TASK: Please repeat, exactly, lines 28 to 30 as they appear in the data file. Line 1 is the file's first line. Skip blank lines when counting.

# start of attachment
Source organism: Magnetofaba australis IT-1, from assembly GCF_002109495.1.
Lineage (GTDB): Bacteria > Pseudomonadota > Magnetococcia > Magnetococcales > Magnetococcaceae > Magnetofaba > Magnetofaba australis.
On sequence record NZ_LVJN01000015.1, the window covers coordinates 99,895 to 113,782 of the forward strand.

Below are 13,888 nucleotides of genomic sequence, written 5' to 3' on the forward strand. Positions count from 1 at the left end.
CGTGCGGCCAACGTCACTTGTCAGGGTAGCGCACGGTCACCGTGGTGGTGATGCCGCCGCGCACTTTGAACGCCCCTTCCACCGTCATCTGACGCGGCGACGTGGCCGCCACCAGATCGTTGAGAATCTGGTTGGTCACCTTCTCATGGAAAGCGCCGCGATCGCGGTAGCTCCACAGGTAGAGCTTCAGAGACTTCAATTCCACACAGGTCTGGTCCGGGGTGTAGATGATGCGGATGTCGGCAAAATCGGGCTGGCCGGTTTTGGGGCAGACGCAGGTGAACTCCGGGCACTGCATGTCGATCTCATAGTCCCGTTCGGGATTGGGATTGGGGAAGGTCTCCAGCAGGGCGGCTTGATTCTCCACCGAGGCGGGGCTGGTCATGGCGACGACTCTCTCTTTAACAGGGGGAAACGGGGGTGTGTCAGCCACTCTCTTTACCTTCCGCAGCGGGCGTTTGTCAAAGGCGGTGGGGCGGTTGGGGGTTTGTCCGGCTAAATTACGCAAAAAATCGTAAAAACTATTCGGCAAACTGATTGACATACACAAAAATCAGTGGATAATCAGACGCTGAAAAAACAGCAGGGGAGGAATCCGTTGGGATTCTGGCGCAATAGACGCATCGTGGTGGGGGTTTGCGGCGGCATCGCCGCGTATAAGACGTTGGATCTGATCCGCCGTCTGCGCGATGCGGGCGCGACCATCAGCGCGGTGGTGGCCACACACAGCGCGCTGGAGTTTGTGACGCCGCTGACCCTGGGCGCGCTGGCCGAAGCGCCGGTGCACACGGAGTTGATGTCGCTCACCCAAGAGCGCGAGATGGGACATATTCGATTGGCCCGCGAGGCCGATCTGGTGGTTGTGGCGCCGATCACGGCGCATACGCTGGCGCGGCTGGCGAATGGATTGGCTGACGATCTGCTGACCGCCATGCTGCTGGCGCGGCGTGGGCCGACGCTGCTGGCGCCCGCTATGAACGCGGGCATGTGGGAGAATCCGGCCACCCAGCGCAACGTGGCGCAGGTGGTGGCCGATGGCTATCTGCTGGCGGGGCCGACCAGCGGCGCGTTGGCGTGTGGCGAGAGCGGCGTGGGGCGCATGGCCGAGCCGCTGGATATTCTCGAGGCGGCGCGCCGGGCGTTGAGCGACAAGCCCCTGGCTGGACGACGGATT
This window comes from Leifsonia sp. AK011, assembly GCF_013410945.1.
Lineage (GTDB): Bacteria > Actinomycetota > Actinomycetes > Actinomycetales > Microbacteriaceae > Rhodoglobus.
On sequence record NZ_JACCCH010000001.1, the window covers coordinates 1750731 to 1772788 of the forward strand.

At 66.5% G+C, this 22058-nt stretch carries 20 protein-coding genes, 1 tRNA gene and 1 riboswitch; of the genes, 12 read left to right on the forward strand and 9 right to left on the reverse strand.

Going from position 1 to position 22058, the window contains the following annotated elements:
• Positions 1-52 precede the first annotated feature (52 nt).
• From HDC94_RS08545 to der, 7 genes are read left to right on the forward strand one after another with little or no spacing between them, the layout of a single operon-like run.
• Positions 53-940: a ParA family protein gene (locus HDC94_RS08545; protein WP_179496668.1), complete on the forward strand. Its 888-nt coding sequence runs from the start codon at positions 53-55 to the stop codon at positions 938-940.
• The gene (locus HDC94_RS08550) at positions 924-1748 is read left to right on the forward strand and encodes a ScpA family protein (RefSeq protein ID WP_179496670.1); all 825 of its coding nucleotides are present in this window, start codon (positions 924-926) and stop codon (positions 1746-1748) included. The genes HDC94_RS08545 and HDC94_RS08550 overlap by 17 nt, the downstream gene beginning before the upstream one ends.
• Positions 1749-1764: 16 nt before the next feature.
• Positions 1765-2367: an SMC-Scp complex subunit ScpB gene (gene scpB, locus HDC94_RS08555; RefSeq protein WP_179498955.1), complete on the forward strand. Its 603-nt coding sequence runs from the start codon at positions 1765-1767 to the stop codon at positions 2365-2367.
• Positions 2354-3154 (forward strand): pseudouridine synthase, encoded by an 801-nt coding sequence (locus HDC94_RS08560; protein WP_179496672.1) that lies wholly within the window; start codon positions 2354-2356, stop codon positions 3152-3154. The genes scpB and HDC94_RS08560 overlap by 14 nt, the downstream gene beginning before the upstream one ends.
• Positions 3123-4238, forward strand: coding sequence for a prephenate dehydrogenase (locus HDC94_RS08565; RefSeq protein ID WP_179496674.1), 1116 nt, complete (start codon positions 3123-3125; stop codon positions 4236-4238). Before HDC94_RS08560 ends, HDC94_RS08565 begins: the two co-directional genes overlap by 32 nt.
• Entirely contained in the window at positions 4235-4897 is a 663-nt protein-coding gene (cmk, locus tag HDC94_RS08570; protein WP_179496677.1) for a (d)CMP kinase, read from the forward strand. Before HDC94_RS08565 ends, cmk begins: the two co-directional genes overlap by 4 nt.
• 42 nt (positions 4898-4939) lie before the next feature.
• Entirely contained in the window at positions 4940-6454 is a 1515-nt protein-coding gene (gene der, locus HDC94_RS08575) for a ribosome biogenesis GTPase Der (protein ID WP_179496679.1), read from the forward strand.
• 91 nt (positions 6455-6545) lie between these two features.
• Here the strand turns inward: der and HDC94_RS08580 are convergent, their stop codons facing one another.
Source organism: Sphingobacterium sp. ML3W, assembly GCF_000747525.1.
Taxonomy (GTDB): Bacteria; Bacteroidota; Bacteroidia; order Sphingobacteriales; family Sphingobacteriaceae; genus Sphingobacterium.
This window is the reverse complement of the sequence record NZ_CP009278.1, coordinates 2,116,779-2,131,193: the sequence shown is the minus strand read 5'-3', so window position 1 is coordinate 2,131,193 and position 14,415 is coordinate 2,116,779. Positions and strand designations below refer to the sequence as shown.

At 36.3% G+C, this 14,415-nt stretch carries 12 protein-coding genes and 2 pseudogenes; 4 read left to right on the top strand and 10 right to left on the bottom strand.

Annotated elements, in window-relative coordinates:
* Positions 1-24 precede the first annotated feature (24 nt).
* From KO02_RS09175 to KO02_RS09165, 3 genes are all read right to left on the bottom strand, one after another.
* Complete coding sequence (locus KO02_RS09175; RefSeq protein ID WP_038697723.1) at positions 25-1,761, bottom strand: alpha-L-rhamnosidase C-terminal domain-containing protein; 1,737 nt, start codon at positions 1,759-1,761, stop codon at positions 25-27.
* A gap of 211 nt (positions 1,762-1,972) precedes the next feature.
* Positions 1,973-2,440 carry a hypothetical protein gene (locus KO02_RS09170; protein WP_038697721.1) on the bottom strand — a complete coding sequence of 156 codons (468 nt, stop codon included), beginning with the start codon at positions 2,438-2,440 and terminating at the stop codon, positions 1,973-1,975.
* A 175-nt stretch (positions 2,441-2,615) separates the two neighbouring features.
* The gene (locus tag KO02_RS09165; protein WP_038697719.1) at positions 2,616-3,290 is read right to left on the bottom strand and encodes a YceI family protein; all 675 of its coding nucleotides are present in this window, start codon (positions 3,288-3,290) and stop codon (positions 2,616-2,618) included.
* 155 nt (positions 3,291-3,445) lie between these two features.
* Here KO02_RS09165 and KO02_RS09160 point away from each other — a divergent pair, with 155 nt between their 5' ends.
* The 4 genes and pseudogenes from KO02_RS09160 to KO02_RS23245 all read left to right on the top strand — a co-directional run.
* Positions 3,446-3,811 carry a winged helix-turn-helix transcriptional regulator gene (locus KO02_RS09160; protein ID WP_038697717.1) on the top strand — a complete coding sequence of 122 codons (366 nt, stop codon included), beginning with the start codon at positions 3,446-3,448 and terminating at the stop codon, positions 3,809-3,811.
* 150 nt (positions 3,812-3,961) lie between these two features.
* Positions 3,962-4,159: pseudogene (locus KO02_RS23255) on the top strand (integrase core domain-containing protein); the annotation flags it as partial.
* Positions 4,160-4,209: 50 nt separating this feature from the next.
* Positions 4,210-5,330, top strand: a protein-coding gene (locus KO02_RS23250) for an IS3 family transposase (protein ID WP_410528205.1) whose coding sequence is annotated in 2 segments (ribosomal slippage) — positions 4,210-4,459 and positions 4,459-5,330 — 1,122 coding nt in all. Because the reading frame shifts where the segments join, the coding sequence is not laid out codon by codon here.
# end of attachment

Annotated elements, in window-relative coordinates:
* Positions 1-24 precede the first annotated feature (24 nt).
* From KO02_RS09175 to KO02_RS09165, 3 genes are all read right to left on the bottom strand, one after another.